TomTom not worried about Garmin Nuvifone...for now

TomTom says it will continue to focus on in-car GPS despite the increasing trend toward GPS and cell phone integration.

Bonnie Cha Former Editor
Bonnie Cha was a former chief correspondent for CNET Crave, covering every kind of tech toy imaginable (with a special obsession for robots and Star Wars-related stuff). When she's not scoping out stories, you can find her checking out live music or surfing in the chilly waters of Northern California.
Bonnie Cha
2 min read

As you may recall, TomTom introduced two new models to its line of in-car GPS--the TomTom GO 930 and GO 730--the other week. During the prebriefing for these products, I spoke with TomTom USA President Jocelyn Vigreux via phone to get the lowdown on all the latest features, talk about TomTom's place in the market, and all things GPS. I learned little nuggets like:

  • The portable navigation device (PND) market has grown 333 percent in 2007 versus 2006.
  • There's still less than 6 percent market penetration: 14 million PNDs sold compared with the 240 million cars on the road.
  • TomTom is the No. 2 GPS brand in North America and saw a 579 percent growth in 2007.

Now, this is all well and good (and frankly, a lot of marketing speak), but let's get to the juicy stuff, right? Without mentioning the Garmin Nuvifone by name, I asked Vigreux whether TomTom would make a move toward the GPS/cell phone space to which he jokingly said, "Why do you bring this up?" "Just out of curiosity," I sheepishly replied. But being the good sport that he is, Vigreux answered my question. He said TomTom's main focus is and will continue to be in-car GPS--for the near future, anyway. He didn't completely rule out getting into that converged market (and let's not forget that TomTom's navigation software is available on a number of smartphones and car kit solutions, including the Palm GPS Navigator Kit and HTC P3470), but TomTom's main focus is providing drivers with the best and most useful tools for getting to their destination. Forget all the extra stuff like multimedia. And I, for one, applaud that notion.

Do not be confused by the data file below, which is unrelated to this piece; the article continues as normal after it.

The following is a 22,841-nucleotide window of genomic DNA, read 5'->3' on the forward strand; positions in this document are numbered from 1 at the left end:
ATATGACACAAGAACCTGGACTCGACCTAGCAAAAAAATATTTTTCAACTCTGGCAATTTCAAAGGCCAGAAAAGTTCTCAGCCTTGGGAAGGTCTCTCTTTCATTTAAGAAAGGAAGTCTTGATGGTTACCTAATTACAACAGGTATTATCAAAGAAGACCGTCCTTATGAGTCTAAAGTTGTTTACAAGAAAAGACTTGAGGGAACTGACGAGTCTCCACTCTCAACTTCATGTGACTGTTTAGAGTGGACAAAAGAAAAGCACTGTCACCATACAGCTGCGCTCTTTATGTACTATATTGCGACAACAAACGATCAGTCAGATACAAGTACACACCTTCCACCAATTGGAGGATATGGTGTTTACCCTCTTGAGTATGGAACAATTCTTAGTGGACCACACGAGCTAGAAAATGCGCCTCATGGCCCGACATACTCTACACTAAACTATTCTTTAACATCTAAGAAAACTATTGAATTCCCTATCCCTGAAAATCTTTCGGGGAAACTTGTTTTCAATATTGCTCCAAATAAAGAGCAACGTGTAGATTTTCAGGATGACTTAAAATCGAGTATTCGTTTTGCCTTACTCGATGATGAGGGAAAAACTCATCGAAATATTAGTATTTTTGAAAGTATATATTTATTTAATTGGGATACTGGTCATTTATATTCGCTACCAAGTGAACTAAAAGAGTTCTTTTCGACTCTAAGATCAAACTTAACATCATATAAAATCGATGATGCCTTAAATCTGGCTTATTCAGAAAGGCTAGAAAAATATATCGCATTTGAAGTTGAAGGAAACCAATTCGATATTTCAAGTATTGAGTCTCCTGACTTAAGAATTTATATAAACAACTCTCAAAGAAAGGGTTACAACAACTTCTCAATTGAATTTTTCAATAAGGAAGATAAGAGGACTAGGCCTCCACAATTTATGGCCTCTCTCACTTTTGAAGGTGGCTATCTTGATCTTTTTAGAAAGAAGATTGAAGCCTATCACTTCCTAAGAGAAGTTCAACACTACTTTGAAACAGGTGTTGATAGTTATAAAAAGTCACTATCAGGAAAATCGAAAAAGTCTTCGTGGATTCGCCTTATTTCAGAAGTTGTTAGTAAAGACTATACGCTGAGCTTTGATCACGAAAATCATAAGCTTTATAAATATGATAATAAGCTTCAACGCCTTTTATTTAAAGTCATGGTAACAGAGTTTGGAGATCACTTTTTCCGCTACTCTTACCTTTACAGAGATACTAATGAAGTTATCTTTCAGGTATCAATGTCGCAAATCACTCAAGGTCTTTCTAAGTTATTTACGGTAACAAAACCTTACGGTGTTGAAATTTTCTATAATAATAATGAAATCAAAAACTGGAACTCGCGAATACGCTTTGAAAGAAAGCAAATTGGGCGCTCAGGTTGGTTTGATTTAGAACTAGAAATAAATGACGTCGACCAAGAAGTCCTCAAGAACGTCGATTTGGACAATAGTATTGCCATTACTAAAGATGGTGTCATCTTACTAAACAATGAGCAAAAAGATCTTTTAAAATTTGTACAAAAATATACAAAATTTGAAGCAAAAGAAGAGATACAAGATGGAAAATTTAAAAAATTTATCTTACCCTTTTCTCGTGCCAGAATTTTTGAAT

I've repeatedly noted in my GPS reviews that multimedia capabilities on a PND seem like superfluous fluff to me--a way for manufacturers to say, "Hey, look what else our product can do!" The features are often half-baked or so severely restricted that it makes real-life usability pretty slim. So I really commend TomTom for concentrating on just navigation functions.

As for a GPS phone, I say TomTom is OK staying out of it for now. This area of convergence is certainly a burgeoning one and early adopters and tech lovers love it. Plus, you've got device manufacturers like Nokia, HTC, and Research in Motion committed to the technology. And I'll give props to Garmin for making the leap into the smartphone market, but I'm just a tad worried the company jumped the gun and the Nuvifone will be a flop. Still, the bigger question remains: Is the majority of consumers ready for it when they're still weary of standalone PNDs? I have my doubts. But hey, why don't you tell me? Are you more willing to buy a standalone GPS or a cell phone with integrated GPS and why? Do you think the Garmin Nuvifone will be a hit? Should TomTom follow suit? Holler at me in the Comment section below.